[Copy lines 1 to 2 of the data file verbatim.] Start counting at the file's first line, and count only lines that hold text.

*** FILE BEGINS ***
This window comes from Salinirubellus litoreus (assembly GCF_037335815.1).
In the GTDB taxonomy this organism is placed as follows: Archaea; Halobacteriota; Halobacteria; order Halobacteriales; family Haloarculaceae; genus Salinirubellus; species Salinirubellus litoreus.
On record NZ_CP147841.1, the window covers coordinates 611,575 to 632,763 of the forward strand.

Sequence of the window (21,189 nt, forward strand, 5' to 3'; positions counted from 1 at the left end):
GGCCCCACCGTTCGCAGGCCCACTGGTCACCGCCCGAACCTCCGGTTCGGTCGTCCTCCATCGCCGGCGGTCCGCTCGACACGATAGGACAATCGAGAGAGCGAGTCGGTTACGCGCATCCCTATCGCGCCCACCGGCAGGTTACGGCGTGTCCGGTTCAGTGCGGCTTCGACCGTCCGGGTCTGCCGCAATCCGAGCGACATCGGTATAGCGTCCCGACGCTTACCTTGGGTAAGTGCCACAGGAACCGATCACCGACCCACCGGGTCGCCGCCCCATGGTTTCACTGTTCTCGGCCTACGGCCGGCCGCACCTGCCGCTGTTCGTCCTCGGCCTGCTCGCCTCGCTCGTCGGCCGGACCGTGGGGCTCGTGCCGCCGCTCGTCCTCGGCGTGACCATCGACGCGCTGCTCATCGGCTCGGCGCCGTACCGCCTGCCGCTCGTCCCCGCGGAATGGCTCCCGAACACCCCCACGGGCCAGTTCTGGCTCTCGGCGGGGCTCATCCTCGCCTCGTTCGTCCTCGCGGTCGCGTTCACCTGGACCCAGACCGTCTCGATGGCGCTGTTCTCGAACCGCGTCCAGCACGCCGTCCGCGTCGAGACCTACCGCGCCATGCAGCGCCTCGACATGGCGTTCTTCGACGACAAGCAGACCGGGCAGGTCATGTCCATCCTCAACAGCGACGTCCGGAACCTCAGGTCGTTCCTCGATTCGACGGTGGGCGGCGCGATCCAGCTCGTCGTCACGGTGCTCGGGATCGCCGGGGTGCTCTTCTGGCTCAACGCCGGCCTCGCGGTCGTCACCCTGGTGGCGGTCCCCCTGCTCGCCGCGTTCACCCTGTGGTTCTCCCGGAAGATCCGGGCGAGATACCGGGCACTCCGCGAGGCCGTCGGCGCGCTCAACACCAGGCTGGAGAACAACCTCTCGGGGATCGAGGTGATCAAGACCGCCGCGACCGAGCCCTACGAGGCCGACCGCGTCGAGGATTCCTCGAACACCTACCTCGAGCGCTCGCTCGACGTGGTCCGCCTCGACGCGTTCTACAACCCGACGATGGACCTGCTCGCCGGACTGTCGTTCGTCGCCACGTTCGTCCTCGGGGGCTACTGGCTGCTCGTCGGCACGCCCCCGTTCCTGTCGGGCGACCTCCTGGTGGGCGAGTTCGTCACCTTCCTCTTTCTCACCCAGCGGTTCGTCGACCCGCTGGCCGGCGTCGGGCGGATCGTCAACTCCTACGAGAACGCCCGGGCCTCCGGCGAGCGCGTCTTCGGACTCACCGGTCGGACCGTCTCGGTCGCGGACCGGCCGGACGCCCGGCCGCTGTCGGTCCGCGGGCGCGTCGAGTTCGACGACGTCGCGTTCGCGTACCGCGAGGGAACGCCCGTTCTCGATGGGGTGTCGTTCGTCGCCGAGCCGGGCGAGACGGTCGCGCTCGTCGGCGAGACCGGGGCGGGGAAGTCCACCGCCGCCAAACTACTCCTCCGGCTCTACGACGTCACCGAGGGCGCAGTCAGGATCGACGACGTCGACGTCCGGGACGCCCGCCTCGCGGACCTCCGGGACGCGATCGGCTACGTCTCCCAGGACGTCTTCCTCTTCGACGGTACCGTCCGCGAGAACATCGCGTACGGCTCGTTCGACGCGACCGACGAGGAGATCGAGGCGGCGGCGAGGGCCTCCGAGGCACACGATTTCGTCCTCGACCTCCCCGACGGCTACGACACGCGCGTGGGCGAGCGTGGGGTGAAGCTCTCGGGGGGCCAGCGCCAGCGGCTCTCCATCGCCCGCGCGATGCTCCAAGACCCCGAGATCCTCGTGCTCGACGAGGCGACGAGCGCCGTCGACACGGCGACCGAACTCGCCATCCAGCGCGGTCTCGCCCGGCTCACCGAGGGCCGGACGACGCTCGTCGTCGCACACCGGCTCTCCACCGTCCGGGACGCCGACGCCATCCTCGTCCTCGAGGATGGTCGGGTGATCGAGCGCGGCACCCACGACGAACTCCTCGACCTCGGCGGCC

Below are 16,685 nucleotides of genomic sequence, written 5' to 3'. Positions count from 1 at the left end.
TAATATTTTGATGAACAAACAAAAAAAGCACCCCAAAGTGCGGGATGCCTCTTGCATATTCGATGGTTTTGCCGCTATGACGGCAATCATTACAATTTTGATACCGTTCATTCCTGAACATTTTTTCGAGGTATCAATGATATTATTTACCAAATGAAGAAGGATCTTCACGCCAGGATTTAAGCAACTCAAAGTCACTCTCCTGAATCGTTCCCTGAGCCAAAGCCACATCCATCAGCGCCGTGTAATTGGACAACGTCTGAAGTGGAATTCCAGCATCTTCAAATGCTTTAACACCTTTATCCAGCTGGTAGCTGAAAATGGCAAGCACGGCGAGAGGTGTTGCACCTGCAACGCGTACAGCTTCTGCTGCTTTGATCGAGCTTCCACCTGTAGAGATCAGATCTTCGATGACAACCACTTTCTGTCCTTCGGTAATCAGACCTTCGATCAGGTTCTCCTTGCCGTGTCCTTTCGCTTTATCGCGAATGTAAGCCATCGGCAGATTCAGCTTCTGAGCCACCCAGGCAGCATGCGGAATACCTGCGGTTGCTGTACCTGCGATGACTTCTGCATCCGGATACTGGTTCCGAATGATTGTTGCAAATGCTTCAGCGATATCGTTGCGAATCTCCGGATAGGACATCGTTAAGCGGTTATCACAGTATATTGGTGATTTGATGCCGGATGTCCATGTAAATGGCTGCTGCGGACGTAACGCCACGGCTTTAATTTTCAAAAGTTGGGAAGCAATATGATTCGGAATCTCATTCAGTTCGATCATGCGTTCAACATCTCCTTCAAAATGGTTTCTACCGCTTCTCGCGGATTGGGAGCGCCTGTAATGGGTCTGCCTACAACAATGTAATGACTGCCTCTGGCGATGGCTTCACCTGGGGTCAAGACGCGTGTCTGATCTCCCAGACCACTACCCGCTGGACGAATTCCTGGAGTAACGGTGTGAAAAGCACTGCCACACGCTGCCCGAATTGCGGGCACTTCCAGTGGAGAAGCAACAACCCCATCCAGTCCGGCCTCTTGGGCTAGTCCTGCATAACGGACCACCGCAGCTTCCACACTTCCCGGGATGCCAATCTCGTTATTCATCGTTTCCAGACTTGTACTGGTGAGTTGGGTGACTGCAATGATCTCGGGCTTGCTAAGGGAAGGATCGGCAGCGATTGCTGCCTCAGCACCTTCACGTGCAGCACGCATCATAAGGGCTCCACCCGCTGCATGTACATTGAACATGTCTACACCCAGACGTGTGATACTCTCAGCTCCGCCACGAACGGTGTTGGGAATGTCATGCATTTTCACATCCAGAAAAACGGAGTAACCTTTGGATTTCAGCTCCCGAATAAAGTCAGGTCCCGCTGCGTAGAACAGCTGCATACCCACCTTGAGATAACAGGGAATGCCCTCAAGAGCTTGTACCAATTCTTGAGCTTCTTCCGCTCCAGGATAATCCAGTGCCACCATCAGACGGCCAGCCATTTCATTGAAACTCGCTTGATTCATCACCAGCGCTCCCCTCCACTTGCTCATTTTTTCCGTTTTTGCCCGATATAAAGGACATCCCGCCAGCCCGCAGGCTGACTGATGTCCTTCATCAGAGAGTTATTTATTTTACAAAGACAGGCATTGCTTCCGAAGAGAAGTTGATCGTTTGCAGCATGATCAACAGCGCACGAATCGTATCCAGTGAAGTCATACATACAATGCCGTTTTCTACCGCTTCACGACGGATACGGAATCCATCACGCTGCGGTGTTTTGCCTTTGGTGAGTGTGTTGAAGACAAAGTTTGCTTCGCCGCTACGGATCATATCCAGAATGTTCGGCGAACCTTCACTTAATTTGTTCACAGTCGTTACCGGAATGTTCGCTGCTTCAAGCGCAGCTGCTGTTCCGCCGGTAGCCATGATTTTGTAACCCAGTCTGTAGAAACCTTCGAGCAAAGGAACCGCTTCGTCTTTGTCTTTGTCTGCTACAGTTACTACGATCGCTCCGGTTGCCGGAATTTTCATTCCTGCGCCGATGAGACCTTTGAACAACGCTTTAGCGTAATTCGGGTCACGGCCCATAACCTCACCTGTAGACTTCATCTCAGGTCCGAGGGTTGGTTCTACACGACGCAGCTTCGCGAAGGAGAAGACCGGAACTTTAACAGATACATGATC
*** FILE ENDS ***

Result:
This window comes from Salinirubellus litoreus (assembly GCF_037335815.1).
In the GTDB taxonomy this organism is placed as follows: Archaea; Halobacteriota; Halobacteria; order Halobacteriales; family Haloarculaceae; genus Salinirubellus; species Salinirubellus litoreus.